"It will probably take several weeks (before a vote takes place) and those weeks can be used to develop a strategy," Juppe told reporters in New York. The Palestinians are preparing to present their statehood bid on Friday.
More on the showdown in the UN:
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Abbas and the Palestinian delegation at the UN (Photo: AP)
Conflicting comments made earlier by senior Palestinian officials further added to the uncertainty surrounding the PA's UN bid. Nabil Shaath, a senior official in Palestinian President Mahmoud Abbas' Fatah party said, "We will give some time to the Security Council to consider first our full membership request before heading to the General Assembly."
- For full coverage of PA's statehood bid, click here
An hour later, Saeb Erekat, a senior aide to Abbas and former chief of negotiations for the Palestinian Authority denied that a delay was on the agenda, saying Abbas has no plans to agree to a delayed vote. "We will not allow any political maneuvering on this issue," he said.
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Erekat said Abbas had made that plain in discussions with all parties involved over the last three days of meetings in the lead-up to the annual UN global gathering of presidents, heads of state and ruling royalty.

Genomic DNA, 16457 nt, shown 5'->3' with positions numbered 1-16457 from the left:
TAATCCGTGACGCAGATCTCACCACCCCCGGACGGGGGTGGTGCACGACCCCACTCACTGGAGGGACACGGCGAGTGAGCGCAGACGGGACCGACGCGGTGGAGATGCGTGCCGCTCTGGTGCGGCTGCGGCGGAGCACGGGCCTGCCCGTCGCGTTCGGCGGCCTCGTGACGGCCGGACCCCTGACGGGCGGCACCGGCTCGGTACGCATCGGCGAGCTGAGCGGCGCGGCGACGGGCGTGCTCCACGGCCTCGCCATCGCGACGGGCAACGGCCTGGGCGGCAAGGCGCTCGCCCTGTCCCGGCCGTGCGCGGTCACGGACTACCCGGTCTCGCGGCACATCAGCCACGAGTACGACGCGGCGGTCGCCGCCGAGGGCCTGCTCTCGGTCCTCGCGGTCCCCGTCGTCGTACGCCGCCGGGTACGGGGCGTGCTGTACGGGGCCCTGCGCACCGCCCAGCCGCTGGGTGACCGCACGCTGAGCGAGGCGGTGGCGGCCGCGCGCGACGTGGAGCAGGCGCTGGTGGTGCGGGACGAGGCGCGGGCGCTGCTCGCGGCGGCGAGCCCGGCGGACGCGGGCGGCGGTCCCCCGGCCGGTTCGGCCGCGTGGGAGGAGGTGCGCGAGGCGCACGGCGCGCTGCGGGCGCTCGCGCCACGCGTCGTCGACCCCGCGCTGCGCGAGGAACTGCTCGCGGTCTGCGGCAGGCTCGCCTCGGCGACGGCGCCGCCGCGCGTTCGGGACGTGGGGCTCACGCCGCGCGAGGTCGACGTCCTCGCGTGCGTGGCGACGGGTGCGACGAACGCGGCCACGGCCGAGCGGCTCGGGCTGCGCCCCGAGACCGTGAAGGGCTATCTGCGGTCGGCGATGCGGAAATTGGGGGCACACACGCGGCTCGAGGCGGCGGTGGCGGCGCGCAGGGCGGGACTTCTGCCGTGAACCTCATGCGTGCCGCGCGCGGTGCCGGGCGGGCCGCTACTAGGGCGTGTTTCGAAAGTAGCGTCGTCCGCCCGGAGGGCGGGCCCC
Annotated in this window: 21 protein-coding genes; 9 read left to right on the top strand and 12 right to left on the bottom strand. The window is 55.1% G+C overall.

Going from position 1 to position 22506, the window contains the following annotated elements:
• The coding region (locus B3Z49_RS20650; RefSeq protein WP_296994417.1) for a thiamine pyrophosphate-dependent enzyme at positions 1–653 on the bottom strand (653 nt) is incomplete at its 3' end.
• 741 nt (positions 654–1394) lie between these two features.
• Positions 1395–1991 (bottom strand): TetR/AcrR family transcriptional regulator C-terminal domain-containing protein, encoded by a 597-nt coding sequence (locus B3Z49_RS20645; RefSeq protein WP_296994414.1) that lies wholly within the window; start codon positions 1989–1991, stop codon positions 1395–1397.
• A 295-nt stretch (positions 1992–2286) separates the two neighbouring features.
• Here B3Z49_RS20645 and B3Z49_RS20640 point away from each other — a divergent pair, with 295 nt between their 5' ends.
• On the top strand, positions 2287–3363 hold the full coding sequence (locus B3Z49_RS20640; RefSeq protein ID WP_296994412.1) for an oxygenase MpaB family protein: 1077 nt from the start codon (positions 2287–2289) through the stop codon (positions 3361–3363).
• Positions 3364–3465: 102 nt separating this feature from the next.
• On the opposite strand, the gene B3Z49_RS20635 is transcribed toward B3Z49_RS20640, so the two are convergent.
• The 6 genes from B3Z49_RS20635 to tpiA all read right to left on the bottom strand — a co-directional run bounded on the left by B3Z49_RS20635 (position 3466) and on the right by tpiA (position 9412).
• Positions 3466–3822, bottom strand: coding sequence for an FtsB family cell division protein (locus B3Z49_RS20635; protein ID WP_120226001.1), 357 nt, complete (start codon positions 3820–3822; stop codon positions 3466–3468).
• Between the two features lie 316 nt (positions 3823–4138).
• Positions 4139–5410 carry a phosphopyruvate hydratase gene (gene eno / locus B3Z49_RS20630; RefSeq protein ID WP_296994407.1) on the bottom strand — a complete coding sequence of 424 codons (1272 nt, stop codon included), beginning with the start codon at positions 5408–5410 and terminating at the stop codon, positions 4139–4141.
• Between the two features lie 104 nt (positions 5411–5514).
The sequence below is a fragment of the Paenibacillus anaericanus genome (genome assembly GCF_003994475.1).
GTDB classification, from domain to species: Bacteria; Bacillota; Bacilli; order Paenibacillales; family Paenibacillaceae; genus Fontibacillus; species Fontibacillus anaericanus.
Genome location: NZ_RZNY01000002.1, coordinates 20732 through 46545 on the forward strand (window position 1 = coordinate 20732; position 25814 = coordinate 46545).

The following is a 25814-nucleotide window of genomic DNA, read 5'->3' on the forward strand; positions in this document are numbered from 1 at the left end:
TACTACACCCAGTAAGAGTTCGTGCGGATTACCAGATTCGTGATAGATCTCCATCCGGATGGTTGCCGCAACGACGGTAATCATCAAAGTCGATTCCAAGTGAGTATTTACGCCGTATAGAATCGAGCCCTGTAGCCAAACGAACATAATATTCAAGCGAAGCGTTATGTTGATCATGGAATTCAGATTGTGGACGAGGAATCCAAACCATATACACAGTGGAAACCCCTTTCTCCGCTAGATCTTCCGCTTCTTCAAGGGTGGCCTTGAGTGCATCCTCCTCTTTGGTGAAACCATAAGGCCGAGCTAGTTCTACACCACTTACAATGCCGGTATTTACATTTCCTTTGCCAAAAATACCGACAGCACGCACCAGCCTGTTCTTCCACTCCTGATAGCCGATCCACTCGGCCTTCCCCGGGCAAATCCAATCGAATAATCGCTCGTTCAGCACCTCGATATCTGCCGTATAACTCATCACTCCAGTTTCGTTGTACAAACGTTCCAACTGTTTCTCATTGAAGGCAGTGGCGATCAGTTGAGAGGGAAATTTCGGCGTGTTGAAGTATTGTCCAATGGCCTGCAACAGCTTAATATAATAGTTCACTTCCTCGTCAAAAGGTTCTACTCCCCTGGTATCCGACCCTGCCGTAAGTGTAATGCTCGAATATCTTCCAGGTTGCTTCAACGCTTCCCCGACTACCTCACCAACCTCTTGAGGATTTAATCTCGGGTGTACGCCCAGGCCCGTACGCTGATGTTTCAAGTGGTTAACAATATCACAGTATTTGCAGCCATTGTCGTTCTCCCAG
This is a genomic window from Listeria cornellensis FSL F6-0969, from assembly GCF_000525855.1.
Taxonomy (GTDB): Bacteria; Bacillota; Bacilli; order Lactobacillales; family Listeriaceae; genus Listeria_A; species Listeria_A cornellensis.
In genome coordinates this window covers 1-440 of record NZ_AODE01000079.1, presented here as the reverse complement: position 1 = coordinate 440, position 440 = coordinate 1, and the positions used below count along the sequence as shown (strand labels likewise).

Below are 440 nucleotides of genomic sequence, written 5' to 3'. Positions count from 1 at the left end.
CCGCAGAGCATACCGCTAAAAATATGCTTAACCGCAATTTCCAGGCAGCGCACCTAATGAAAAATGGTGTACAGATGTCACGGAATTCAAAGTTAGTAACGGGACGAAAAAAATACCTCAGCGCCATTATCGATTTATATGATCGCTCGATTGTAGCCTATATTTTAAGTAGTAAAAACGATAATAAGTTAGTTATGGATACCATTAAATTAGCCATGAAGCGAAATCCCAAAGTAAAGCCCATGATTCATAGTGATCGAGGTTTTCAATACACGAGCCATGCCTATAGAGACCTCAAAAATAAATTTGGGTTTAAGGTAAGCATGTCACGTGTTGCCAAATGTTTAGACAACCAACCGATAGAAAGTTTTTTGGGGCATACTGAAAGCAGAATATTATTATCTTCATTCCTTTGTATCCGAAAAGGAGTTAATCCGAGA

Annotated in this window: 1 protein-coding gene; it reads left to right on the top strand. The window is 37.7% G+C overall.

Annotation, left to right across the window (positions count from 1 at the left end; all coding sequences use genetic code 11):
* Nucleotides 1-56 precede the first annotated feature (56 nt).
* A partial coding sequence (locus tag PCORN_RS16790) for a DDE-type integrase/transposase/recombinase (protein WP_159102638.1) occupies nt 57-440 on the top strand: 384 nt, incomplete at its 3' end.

During his address at the UN General Assembly on Wednesday, US President Barack Obama rejected Palestinian plans to seek UN recognition and urged a return to peace talks with Israel.
However, senior Palestinian officials said Abbas will reiterate to Obama his decision to move forward with the application for membership that will be submitted to the Security Council.
But they also said that the Palestinians seek to cooperate with the US and will be ready to return to the negotiating table once a solid foundation for talks was in place.
Israeli Ambassador to the United Nations Ron Prosor told Ynet that non-stop efforts were being made to prevent the Palestinians from submitting their statehood bid to the Security Council.
"So far, we have yet to succeed. We are midway but on the right track," he sai.
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